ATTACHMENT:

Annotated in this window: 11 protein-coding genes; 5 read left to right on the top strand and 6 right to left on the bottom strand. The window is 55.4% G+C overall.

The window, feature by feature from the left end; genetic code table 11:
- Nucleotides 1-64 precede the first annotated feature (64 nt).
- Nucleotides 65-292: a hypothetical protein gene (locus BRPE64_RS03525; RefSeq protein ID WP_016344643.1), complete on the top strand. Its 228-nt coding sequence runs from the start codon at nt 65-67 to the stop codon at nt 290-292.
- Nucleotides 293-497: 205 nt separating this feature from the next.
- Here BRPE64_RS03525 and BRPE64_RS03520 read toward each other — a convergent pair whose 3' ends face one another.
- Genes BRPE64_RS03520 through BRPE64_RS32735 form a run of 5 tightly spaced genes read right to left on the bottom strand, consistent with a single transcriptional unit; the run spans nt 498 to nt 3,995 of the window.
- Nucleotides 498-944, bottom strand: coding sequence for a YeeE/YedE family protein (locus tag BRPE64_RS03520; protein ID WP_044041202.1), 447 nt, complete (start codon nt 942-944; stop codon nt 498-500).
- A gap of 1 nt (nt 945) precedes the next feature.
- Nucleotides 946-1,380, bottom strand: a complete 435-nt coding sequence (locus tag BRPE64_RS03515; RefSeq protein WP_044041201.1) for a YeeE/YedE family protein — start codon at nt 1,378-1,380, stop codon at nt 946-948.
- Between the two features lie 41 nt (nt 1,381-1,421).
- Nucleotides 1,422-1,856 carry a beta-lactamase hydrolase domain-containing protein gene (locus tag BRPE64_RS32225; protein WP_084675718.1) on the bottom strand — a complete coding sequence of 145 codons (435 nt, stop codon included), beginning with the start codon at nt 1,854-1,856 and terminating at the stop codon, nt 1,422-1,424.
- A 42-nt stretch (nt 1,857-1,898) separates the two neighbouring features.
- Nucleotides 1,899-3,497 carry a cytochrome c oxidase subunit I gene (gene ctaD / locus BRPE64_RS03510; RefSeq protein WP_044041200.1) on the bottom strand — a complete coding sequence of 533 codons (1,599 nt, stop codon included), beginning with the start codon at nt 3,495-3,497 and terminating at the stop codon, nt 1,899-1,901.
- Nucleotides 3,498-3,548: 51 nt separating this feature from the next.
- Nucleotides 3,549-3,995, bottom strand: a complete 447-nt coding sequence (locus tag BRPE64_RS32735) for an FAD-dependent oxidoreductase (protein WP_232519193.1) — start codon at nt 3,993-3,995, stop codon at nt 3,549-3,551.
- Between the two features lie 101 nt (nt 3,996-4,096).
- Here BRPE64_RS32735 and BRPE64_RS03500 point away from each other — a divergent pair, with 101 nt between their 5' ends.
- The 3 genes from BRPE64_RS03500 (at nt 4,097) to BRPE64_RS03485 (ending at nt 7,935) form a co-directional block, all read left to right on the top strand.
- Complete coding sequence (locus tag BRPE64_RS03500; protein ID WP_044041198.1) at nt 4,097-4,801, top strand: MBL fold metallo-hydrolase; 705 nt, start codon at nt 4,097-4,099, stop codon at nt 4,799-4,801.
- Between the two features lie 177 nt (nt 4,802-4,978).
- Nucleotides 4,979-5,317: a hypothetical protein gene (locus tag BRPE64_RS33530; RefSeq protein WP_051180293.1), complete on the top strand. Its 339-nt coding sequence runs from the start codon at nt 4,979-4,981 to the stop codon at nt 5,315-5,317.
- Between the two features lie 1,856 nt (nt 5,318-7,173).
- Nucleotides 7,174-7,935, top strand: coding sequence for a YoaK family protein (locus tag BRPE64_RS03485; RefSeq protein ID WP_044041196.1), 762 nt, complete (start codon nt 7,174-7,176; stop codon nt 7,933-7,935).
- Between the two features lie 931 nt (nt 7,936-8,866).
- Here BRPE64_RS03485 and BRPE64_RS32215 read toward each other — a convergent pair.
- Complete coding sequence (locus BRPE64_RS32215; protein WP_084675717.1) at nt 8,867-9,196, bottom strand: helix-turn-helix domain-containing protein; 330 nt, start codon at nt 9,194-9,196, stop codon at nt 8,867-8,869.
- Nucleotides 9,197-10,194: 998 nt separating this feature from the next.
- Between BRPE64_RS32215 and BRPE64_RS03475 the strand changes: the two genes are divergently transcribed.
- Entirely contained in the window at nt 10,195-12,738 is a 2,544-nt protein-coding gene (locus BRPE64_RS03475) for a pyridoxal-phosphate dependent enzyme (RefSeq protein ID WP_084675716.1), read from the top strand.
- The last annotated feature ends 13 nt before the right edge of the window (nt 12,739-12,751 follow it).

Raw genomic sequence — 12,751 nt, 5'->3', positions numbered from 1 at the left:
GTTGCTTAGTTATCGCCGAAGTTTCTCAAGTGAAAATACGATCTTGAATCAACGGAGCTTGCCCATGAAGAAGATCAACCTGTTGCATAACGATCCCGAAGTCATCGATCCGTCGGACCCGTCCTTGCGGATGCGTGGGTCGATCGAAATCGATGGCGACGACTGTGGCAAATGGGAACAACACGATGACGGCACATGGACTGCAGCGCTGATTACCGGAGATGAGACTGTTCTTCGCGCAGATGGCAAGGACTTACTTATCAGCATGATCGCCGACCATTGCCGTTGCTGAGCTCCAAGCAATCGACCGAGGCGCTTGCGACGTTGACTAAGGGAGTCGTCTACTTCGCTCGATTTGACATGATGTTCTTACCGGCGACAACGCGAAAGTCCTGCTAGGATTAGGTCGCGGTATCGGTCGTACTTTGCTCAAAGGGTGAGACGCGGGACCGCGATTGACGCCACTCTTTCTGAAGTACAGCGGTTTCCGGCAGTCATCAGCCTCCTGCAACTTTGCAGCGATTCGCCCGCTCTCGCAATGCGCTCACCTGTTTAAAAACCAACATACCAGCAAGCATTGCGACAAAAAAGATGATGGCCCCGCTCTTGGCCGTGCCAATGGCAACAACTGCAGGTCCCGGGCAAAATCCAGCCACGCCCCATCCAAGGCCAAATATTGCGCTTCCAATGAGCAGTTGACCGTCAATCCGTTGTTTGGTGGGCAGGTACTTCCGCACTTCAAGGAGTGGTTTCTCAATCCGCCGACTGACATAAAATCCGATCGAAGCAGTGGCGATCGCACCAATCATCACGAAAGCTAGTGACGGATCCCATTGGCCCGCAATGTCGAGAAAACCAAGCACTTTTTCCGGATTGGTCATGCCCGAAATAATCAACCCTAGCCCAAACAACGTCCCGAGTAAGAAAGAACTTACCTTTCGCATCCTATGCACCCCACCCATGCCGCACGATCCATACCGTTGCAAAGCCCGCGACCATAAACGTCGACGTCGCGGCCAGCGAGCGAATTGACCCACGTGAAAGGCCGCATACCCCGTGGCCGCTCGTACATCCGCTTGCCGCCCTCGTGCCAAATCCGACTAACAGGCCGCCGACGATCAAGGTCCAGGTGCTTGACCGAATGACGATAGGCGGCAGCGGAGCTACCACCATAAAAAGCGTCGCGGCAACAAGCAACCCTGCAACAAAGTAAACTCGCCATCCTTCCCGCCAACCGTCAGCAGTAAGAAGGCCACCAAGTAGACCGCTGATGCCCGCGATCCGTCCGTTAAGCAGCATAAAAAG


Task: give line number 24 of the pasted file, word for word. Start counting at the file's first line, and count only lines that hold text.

- Nucleotides 7,174-7,935, top strand: coding sequence for a YoaK family protein (locus tag BRPE64_RS03485; RefSeq protein ID WP_044041196.1), 762 nt, complete (start codon nt 7,174-7,176; stop codon nt 7,933-7,935).